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RSW Living Magazine


May 01, 2023 04:04PM ● By Beth Luberecki

More than 150 shops, boutiques, and art galleries plus dozens of restaurants and wine tasting rooms can be found along Fredericksburg’s Main Street. Photo by RHIANNON TAYLOR

Roots run deep in Fredericksburg, Texas. Which isn’t a surprising statement to make for an area known for its grapevines, wildflowers, and peach trees.
But it goes much further than that. There’s the proudly preserved German heritage that’s on full display in the city, the native sons who continue to influence the area, and the families with both long and more recent histories in the Texas Hill Country community, all contributing to this unique area. About an hour from both San Antonio and Austin, Fredericksburg wraps a little bit of Texas’s past, present, and future all in one enticing destination. It’s a place where visitors can travel from pioneer times to World War II to the future of Texas viticulture all in one day, or simply shop, sip, and stroll their way along downtown’s Main Street. Timing a trip to take in springtime wildflower blooms or summer peach season adds to the appeal, but almost
any time of year is a good time to pay Fredericksburg a visit.

George H.W. Bush Gallery at the National Museum of the Pacific War. Photo by M. BENNETT


German immigrants first planted roots in Fredericksburg in 1846.
They’d come to America in search of opportunity, and after a rough start following their arrival on the Texas coast (the entity that brought them to America didn’t exactly fulfill its promises),
they made their way to what became Fredericksburg.
Town founder John O. Meusebach named the new settlement in honor of Prince Frederick of Prussia. Settlers received acreage outside of town for farming and lots in town on which many built what were known as Sunday houses. They’d come to these second residences in town on the weekends to buy and sell goods and attend church services. Many remain today, either incorporated into bigger structures or available as vacation rentals.

The reconstructed Vereins Kirche serves as a current city symbol and a reminder of its past. PHOTO BY TRISH R AWLS


Fredericksburg works to preserve its German heritage, and as a result the city has “Texas heart and German soul,” says local historian and trolley tour driver David D. Schafer. Downtown’s Pioneer Museum allows visitors to step back into the past and explore a one-room schoolhouse, log cabin, Sunday house, and other historic structures for a first-hand look at how those early German settlers lived. The Marktplatz park serves as a community gathering space, and at its center sits a reconstruction of the Vereins Kirche, which originally served as a meeting hall, church, and school. The octagonal building was reconstructed in the 1930s and now serves as a beloved city symbol.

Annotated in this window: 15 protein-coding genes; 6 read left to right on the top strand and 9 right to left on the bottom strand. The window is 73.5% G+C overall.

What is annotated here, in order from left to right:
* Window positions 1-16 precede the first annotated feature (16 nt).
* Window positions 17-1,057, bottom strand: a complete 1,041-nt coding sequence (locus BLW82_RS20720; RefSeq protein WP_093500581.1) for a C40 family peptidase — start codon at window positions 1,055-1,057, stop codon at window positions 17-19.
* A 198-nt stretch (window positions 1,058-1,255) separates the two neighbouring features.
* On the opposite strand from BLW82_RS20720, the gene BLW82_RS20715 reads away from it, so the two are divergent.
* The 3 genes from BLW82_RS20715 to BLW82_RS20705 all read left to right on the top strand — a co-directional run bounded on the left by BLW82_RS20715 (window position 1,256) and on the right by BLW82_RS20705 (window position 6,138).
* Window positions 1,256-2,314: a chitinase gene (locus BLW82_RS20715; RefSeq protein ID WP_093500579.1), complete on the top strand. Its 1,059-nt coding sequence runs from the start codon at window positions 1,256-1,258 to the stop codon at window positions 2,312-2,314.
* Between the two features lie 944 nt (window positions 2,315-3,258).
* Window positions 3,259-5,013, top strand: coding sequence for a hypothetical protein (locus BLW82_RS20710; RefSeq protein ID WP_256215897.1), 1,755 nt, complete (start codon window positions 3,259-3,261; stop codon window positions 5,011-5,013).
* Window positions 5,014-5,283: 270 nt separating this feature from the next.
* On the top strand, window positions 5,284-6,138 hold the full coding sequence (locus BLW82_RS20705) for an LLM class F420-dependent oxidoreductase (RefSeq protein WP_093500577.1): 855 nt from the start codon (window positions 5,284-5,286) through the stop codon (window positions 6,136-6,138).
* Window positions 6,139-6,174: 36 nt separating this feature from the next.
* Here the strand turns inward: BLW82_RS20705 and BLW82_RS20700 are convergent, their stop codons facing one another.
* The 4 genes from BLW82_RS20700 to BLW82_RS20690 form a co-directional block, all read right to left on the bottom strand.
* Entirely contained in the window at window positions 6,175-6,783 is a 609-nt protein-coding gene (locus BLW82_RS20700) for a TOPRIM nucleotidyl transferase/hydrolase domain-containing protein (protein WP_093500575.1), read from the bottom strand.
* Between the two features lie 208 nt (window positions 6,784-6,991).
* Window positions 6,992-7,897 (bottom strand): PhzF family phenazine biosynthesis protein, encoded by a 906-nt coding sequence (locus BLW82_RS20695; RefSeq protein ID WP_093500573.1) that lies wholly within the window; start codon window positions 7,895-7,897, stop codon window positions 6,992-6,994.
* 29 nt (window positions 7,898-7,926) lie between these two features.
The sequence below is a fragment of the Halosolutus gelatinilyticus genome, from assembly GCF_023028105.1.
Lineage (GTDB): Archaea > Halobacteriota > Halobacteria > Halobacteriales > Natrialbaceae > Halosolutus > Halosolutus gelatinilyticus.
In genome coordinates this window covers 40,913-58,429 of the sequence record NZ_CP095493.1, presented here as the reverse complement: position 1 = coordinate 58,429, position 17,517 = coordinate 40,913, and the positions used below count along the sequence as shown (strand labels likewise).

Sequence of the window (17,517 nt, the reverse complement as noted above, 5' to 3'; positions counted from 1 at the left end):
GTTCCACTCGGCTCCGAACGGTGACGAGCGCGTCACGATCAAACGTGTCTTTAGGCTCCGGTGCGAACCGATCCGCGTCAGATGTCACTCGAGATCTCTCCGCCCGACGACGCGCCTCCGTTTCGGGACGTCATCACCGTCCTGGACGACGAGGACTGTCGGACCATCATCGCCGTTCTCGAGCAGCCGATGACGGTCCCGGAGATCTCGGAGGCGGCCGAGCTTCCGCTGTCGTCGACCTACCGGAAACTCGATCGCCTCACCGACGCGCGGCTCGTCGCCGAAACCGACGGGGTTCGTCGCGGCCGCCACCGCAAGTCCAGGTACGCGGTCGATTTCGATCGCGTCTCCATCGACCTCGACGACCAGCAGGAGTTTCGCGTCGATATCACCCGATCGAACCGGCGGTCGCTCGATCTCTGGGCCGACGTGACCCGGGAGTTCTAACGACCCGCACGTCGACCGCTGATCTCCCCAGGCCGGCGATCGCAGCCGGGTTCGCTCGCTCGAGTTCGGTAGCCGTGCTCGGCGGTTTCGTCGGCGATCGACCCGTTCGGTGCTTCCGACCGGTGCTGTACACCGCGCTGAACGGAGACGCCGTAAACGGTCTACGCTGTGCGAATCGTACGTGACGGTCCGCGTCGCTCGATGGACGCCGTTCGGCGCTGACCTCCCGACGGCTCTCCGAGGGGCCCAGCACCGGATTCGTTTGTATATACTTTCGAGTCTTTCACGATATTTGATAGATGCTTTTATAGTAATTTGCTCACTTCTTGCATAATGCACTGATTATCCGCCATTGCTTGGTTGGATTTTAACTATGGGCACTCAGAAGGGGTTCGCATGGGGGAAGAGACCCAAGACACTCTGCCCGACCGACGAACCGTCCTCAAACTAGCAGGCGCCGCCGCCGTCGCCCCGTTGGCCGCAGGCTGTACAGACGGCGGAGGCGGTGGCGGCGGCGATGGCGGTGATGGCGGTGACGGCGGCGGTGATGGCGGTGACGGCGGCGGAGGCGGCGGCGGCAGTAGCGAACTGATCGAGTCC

The city’s German heritage also endures in places like Altstadt Brewery, which uses traditional German brewing practices to make its popular beers, and the Old German Bakery and Restaurant, which serves up traditional German fare like wiener schnitzel and sauerbraten. Otto’s German Bistro puts a modern spin on classic German and Austrian cuisine, sourcing ingredients from local farms, ranches, and other producers and offering a thoughtfully assembled
list of German and Austrian wines to accompany the restaurant’s dishes.

Otto’s German Bistro serves up modern takes on classic German and Austrian cuisine with a well-crafted list of German and Austrian wines to go along with them. Photo by TRISH Rawls


Texas Hill Country might seem like an odd place for a museum focused on the Pacific theater of World War II—until you learn that Fredericksburg was the birthplace of Admiral Chester Nimitz, who served as commander in chief of the U.S. Pacific Fleet and Pacific Ocean Areas during World War II.
The expansive National Museum of the Pacific War honors both Admiral Nimitz and all who served in or supported the Pacific war effort. In the George H.W. Bush Gallery, exhibits tell stories from the Pacific front and back home through photos, quotes, timelines, and artifacts that include one of the five Japanese midget submarines that attacked Pearl Harbor and a hatch from the USS Arizona. The Admiral Nimitz Gallery shines a spotlight on the hometown hero, while the Pacific Combat Zone (a short walk from the main museum complex) holds living history demonstrations and reenactments.
“Our job is to make everything you see come alive through interpretation,” says David Shields, director of the National Museum of the Pacific War. That includes an excellent new interactive
children’s exhibit, “Children on the Homefront: Growing Up with War,” that looks at the war years through the eyes of three different children, including a young girl of Japanese descent forced to relocate to an internment camp with her family. (Plans are under way for a major renovation of the George H.W. Bush Gallery, so check the museum’s website for information on any changes or closures.)
Lyndon Baines Johnson, the 36th U.S. president, was born just outside of the city in Stonewall, Texas. His election as John F. Kennedy’s vice president and subsequent swearing in as president
helped put Fredericksburg on the map from a tourism perspective.
At the Lyndon B. Johnson National Historical Park visitors can observe and learn about sites like LBJ’s boyhood home and the Texas White House and LBJ Ranch. The nearby Lyndon B. Johnson
State Park & Historic Site features a living history farm and walking trails. Touring these sites helps visitors see LBJ’s impact on Texas and the impact the Texas Hill Country had on him.